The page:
“Tourists come in and take pictures all the time,” commented the pub’s landlady, Yvonne Ostowski. “I just wish they’d buy a drink.”
Last month, the Ripper was the subject of his own London street demonstration, staged by a women’s group, marching to protest what they see as the elevation of a multiple murder-rapist into a form of folk hero.
“We feel strongly that this is very offensive, given that women today are still murdered and sexually assaulted,” explained one of the organizers, Anne McMurdie.
Just why five sordid assaults on an assortment of destitute women in a Victorian-Era slum should command such lasting interest is itself a subject of debate and study.
Minor League Murderer
Certainly as a mass murderer, the Ripper was distinctly minor league.
According to the Guinness Book of World Records, a member of 18th-Century India’s notorious Thugee cult by the name of Behram was convicted of strangling 931 victims, while a 17th-Century Hungarian countess, Elizabeth Bathory, was said to have kept lists of the estimated 615 young girls she murdered and in whose blood she bathed before her own demise in 1614.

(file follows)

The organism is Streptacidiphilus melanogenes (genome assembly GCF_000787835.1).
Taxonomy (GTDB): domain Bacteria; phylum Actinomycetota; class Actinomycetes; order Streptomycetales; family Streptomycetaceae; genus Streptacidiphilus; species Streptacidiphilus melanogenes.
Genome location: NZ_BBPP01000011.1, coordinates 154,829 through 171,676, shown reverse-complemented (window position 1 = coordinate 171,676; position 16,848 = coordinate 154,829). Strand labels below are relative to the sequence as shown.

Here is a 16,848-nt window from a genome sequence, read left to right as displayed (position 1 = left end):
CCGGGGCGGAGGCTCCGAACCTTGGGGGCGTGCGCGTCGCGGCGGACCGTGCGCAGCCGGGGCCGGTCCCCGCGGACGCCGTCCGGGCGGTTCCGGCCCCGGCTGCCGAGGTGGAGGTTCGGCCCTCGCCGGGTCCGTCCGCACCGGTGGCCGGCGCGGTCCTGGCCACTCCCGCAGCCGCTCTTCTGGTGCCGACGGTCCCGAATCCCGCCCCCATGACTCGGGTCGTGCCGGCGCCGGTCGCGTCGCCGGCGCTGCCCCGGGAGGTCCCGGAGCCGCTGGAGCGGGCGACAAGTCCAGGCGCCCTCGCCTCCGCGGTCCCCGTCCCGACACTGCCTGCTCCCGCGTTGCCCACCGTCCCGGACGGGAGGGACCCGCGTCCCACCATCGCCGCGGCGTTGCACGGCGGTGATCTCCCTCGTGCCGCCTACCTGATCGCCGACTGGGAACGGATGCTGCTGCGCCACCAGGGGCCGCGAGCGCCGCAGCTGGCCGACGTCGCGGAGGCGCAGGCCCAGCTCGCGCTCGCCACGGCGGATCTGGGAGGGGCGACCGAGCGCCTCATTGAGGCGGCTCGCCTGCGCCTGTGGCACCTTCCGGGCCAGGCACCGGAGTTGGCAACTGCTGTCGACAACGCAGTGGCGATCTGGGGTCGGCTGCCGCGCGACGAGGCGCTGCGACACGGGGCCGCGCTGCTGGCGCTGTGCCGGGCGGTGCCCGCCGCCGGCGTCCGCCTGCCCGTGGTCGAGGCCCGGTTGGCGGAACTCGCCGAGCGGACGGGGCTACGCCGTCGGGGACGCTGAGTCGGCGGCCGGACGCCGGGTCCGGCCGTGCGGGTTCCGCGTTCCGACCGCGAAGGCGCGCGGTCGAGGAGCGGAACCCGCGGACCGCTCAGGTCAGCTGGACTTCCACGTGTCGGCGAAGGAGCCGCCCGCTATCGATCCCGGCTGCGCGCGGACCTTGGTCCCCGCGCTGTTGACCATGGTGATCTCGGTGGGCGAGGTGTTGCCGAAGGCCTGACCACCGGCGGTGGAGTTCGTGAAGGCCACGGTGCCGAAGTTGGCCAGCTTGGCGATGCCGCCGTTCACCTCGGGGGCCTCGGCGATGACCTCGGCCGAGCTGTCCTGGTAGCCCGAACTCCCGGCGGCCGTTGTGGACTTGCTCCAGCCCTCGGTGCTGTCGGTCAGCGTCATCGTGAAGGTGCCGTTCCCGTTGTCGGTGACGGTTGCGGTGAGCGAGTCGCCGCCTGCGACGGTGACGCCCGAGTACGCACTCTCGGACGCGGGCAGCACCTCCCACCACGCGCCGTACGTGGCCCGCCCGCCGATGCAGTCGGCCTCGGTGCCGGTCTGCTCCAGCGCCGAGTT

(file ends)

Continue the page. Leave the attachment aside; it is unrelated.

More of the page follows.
But the sheer brutality of the murders, the unknown killer’s jaunty sobriquet and press embellishments, with their hints of a gentleman psychopath, all made for powerful stuff.
“It’s a question of quality rather than quantity,” noted Daniel Farson, a British “ripperologist” and author of a 1972 book on the subject.
Added Scotland Yard’s Waddell, “The Ripper affair seemed to capture an entire era of cobbled streets, gas lamps and fog.”
In August, 1888, as news broke of the first murder, genteel English society was already unsettled by declining public morality and deepening guilt about the waves of human flotsam which had been washed into the squalor of the East End by the Industrial Revolution.